186 F.2d 511
BAXTER LABORATORIES, Inc.
DON BAXTER, Inc.
Special Patent Docket No. 45.
United States Court of Customs and Patent Appeals.
January 29, 1951.
Lyon & Lyon, Los Angeles, Cal., for Don Baxter, Inc., applicant-appellant.
Scrivener & Parker, Washington, D. C., for Baxter Laboratories, Inc., opposer-appellee.
Before GARRETT, Chief Judge, and JACKSON, O'CONNELL, JOHNSON and WORLEY, Judges.
The decision of the Commissioner of Patents in this case (1) sustained the opposition filed by Baxter Laboratories, Inc. to the registration on the principal register sought by Don Baxter, Inc., and, in addition, (2) denied ex parte the registration of the applicant's mark.
The issue presented for the Commissioner's decision inter partes in the opposition proceeding was whether the applicant and opposer companies are related companies within the meaning of Section 5 of the Lanham Act, Trade-Mark Act of 1946, 15 U.S.C.A. § 1055. Don Baxter, Inc., sought registration of the mark "Baxter" on pharmaceutical preparations, claiming use of the mark by itself and by the Baxter Laboratories, Inc. as use by related companies, as provided by Section 5 of the Act. The mark was passed for registration under that provision of the Act, whereupon Baxter Laboratories, Inc. filed an opposition to the registration of the mark denying that Baxter Laboratories, Inc. and Don Baxter, Inc. are related companies. An issue was thus reached inter partes, and the Commissioner decided that issue in favor of the opposer. Registration of the mark on the basis of use by related companies was thus denied applicant, Don Baxter, Inc.
Before the Commissioner, the applicant, Don Baxter, Inc., also contended that it was entitled to registration of the mark "Baxter" for certain western states on the basis of concurrent user, relying on the concurrent registration provision of Section 2(d) of the Lanham Act, 15 U.S.C.A. § 1052(d). The Commissioner, on opposer's objection, declined to consider that question inter partes, but he did consider applicant's contention ex parte. As an ex parte matter, the Commissioner held that the applicant, Don Baxter, Inc., is not entitled to the registration for which it applied, considering its application as one for registration as concurrent user.
The applicant seasonably filed with the Commissioner its notice of appeal to the Court of Customs and Patent Appeals. The notice sets out twenty-one reasons of appeal, eleven of which are directed to the decision on the inter partes issue of use by related companies, and ten of which are directed to the Commissioner's ex parte denial of registration considering the application as one for registration as concurrent user.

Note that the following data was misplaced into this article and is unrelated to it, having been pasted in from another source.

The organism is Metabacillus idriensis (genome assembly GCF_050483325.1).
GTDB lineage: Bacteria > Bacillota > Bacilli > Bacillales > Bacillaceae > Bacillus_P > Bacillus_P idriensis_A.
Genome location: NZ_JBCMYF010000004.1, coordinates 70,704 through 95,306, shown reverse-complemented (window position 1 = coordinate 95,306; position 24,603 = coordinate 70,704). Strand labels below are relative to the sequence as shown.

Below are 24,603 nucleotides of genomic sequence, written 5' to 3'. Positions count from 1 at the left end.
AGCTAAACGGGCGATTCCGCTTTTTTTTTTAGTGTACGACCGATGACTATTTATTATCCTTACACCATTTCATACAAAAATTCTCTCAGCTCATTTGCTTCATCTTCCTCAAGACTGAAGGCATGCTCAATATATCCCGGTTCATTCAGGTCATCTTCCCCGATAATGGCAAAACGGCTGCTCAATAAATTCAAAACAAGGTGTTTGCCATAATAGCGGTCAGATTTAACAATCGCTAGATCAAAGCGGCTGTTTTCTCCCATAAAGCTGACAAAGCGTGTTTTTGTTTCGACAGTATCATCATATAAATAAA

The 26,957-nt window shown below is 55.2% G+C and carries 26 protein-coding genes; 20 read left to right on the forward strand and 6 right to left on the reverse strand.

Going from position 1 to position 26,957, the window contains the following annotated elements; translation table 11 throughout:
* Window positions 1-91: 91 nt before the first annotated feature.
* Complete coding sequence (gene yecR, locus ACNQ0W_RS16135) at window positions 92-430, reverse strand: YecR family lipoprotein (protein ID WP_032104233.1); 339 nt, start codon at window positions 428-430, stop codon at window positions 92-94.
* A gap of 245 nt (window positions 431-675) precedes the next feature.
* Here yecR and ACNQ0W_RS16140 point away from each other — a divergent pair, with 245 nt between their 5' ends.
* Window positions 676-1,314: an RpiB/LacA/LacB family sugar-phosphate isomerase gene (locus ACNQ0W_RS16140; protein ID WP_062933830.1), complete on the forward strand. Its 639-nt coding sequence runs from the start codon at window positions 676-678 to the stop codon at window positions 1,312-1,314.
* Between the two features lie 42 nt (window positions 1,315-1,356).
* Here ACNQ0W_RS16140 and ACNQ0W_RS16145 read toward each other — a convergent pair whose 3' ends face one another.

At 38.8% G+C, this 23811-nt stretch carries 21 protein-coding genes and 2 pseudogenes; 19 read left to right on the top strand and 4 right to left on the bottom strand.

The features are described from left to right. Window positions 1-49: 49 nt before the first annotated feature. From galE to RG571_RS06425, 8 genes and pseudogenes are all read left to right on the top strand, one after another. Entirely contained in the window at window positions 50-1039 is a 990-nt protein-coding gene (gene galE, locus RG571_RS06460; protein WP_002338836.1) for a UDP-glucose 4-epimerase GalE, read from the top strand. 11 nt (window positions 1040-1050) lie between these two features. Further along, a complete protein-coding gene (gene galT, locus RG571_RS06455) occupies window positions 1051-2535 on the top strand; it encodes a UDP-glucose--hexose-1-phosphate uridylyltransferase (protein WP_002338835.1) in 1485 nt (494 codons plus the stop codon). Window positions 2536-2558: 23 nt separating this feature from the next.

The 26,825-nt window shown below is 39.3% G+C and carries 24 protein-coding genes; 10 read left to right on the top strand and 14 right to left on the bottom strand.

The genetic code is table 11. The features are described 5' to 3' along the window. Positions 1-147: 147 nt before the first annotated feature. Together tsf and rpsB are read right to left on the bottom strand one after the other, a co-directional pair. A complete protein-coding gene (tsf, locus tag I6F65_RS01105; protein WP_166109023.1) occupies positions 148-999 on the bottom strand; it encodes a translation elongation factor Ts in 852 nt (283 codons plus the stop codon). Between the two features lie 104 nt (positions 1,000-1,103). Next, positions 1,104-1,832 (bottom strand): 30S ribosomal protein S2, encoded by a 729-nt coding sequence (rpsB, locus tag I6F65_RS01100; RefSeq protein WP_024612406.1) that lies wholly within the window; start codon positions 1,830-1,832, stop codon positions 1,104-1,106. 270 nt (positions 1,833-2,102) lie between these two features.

The opposer, Baxter Laboratories, Inc., thereupon promptly filed with the Commissioner its notice of "election to have all further proceedings conducted as provided in R.S. § 4915."
The application and proceedings below are based upon the provisions of the Lanham Act, 15 U.S.C.A. § 1051 et seq. As to appeals from the decision of the Commissioner of Patents, Section 21 of the Act provides inter alia that any applicant for registration of a mark and any party to an opposition proceeding who is dissatisfied with the Commissioner's decision may appeal to this court or proceed under R.S. § 4915, 35 U.S.C.A. § 63. The applicant herein, Don Baxter, Inc., thus had the option to come here or go into a District Court of the United States in a proceeding de novo. He elected to come here.
Section 21 of the Lanham Act also provides, however, that any party who is satisfied with the Commissioner's decision may, upon the taking of an appeal here by any dissatisfied party, elect to have all further proceedings conducted under R.S. § 4915, as provided in R.S. § 4911, 35 U.S. C.A. §§ 63, 59a. R.S. § 4911 requires that an appeal brought here by a dissatisfied party shall be dismissed if his adversary within twenty days files his notice of election to proceed under R.S. § 4915. After such election and dismissal, the appellant (dissatisfied party) must within thirty days file his complaint in a District Court of the United States initiating a proceeding de novo in equity, or have the decision appealed from stand by his default.
Baxter Laboratories, Inc., therefore, as the satisfied party to an opposition decided by the Commissioner, had the right, after Don Baxter, Inc. filed its notice of appeal to this court, to elect to have all further proceedings in the opposition conducted in the District Court. The notice of such election filed by Baxter Laboratories, Inc. requires this court to dismiss the appeal from the Commissioner's decision in the inter partes proceeding. This, however, does not dispose of the appeal, since the applicant appealed not only from the Commissioner's inter partes decision sustaining the opposition, but also from the Commissioner's ex parte decision denying registration as concurrent user.
The Commissioner has not only the right but the duty in an opposition proceeding to determine ex parte and without reference to the issue raised by the notice of opposition whether the applicant's mark is entitled to registration. Dubonnet Wine Corp. v. Ben-Burk, Inc., 121 F.2d 508, 28 C.C.P.A., Patents, 1298; Columbia Broadcasting System, Inc. v. Technicolor Motion Picture Corp., 166 F.2d 941, 35 C.C.P.A., Patents, 1019. When an appeal is before the court in such a case, the opposer has no right to be heard on the ex parte ground, Chrysler Corp. v. Trott, 83 F.2d 302, 23 C.C.P.A., Patents, 1098, 1106; Revere Paint Co. v. Twentieth Century Chemical Co., 150 F.2d 135, 32 C.C.P.A., Patents, 1096, 1101, as only the Commissioner of Patents is qualified to represent the interests of the public in ex parte registration proceedings. Island Road Bottling Co. v. Drink-Mor Beverage Co., 132 F.2d 129, 30 C.C.P.A., Patents, 708; McKesson & Robbins, Inc. v. Isenberg, 167 F.2d 510, 35 C.C.P.A., Patents, 1095; Derenberg, The Patent Office as Guardian of the Public Interest, 14 Law and Contemp. Problems 288, 317-18. An opposer may, under Section 21 of the Lanham Act, by exercising his right of election, force a dissatisfied applicant-appellant to challenge the Commissioner's inter partes decision in the opposition proceeding in an action de novo in equity in a District Court of the United States or not at all, but an opposer is without standing to affect a dissatisfied applicant's appeal to this court from an ex parte decision of the Commissioner denying registration of a mark. Island Road Bottling Co. v. Drink-Mor Beverage Co., supra; see Schering & Glatz, Inc. v. Sharpe & Dohme, Inc., 146 F.2d 1019, 32 C.C.P.A., Patents, 827.